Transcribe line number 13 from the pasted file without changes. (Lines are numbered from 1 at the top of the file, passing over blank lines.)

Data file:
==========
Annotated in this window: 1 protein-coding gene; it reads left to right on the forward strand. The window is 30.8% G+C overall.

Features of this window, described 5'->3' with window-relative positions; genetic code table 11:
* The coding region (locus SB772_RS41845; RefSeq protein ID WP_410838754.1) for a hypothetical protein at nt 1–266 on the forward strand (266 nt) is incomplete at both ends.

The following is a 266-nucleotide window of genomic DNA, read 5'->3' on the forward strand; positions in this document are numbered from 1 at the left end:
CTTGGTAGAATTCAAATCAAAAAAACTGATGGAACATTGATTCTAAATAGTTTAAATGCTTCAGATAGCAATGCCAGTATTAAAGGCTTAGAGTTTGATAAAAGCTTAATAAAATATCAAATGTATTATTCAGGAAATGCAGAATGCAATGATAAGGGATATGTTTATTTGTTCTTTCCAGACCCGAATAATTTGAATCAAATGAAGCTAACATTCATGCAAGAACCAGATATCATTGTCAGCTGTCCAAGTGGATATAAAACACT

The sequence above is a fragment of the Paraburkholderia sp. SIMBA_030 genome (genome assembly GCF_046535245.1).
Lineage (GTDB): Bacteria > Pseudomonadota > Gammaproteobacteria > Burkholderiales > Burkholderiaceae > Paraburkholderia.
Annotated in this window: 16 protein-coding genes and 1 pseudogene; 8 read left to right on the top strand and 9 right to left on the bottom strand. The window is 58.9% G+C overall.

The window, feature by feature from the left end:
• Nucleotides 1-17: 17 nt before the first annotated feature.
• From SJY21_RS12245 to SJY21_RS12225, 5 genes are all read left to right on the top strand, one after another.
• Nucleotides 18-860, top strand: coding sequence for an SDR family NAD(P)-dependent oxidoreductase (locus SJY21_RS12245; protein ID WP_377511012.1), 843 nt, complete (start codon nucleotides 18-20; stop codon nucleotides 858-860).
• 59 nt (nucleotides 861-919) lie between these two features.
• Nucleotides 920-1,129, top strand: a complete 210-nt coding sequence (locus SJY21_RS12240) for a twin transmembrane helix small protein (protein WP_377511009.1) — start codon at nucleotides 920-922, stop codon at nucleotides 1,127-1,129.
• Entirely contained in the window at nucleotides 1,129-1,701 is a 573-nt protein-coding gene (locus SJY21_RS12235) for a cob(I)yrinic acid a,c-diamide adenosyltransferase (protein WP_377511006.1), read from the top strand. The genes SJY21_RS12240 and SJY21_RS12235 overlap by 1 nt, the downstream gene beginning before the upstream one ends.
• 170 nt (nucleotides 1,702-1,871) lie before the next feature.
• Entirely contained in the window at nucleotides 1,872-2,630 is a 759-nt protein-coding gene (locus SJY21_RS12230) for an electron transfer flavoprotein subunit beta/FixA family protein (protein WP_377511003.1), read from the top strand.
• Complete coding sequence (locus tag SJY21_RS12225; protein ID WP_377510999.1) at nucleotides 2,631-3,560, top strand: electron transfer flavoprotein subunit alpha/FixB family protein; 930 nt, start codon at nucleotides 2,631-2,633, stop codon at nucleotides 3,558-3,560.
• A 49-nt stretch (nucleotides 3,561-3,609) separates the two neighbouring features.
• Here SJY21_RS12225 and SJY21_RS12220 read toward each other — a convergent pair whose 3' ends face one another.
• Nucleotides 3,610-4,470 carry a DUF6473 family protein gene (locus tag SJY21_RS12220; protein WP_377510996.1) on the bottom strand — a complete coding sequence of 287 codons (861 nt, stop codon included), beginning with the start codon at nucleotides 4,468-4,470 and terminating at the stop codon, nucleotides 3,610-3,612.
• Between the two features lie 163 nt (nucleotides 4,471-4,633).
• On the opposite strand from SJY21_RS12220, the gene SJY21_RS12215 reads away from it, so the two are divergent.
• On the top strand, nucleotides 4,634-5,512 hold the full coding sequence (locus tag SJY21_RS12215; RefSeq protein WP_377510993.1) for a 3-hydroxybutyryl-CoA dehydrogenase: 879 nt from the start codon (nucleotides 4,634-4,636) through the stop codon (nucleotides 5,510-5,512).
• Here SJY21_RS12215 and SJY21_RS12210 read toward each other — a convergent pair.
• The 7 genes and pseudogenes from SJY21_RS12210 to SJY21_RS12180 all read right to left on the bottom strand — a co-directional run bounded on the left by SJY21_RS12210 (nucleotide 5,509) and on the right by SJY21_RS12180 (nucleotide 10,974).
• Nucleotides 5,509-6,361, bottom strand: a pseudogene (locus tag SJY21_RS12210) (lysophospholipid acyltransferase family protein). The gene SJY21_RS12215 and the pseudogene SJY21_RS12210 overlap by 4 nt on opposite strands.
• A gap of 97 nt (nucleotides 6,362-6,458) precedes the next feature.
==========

• 59 nt (nucleotides 861-919) lie between these two features.